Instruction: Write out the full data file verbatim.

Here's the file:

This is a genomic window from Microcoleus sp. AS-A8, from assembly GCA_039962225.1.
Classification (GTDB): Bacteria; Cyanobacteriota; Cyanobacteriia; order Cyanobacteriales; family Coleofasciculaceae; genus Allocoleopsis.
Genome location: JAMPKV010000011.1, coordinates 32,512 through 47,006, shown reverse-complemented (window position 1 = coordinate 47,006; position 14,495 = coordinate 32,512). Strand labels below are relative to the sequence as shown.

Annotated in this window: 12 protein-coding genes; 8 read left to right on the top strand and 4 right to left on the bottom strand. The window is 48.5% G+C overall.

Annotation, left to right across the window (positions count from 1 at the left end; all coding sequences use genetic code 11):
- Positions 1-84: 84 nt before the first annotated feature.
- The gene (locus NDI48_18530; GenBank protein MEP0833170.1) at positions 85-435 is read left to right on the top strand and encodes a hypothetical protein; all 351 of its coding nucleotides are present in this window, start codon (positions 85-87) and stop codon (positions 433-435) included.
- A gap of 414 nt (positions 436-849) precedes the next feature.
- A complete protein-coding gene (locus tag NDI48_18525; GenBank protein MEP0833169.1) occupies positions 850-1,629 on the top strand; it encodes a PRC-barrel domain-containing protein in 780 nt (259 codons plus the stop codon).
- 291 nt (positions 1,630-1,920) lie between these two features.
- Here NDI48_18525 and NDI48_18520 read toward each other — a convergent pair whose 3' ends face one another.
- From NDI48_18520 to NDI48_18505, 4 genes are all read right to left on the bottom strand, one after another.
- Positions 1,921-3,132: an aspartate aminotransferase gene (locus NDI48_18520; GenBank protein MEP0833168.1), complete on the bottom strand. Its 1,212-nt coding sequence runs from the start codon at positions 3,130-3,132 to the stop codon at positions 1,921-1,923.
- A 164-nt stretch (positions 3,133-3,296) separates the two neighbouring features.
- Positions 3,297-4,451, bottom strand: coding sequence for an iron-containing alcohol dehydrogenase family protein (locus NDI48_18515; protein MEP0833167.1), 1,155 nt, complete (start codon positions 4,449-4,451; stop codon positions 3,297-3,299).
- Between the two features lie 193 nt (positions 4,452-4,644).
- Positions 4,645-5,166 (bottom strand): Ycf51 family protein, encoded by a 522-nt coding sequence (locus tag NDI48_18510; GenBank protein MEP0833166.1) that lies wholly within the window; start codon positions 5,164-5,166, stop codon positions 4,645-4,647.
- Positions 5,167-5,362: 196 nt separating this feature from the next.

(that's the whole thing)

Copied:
This is a genomic window from Microcoleus sp. AS-A8, from assembly GCA_039962225.1.
Classification (GTDB): Bacteria; Cyanobacteriota; Cyanobacteriia; order Cyanobacteriales; family Coleofasciculaceae; genus Allocoleopsis.
Genome location: JAMPKV010000011.1, coordinates 32,512 through 47,006, shown reverse-complemented (window position 1 = coordinate 47,006; position 14,495 = coordinate 32,512). Strand labels below are relative to the sequence as shown.

Annotated in this window: 12 protein-coding genes; 8 read left to right on the top strand and 4 right to left on the bottom strand. The window is 48.5% G+C overall.

Annotation, left to right across the window (positions count from 1 at the left end; all coding sequences use genetic code 11):
- Positions 1-84: 84 nt before the first annotated feature.
- The gene (locus NDI48_18530; GenBank protein MEP0833170.1) at positions 85-435 is read left to right on the top strand and encodes a hypothetical protein; all 351 of its coding nucleotides are present in this window, start codon (positions 85-87) and stop codon (positions 433-435) included.
- A gap of 414 nt (positions 436-849) precedes the next feature.
- A complete protein-coding gene (locus tag NDI48_18525; GenBank protein MEP0833169.1) occupies positions 850-1,629 on the top strand; it encodes a PRC-barrel domain-containing protein in 780 nt (259 codons plus the stop codon).
- 291 nt (positions 1,630-1,920) lie between these two features.
- Here NDI48_18525 and NDI48_18520 read toward each other — a convergent pair whose 3' ends face one another.
- From NDI48_18520 to NDI48_18505, 4 genes are all read right to left on the bottom strand, one after another.
- Positions 1,921-3,132: an aspartate aminotransferase gene (locus NDI48_18520; GenBank protein MEP0833168.1), complete on the bottom strand. Its 1,212-nt coding sequence runs from the start codon at positions 3,130-3,132 to the stop codon at positions 1,921-1,923.
- A 164-nt stretch (positions 3,133-3,296) separates the two neighbouring features.
- Positions 3,297-4,451, bottom strand: coding sequence for an iron-containing alcohol dehydrogenase family protein (locus NDI48_18515; protein MEP0833167.1), 1,155 nt, complete (start codon positions 4,449-4,451; stop codon positions 3,297-3,299).
- Between the two features lie 193 nt (positions 4,452-4,644).
- Positions 4,645-5,166 (bottom strand): Ycf51 family protein, encoded by a 522-nt coding sequence (locus tag NDI48_18510; GenBank protein MEP0833166.1) that lies wholly within the window; start codon positions 5,164-5,166, stop codon positions 4,645-4,647.
- Positions 5,167-5,362: 196 nt separating this feature from the next.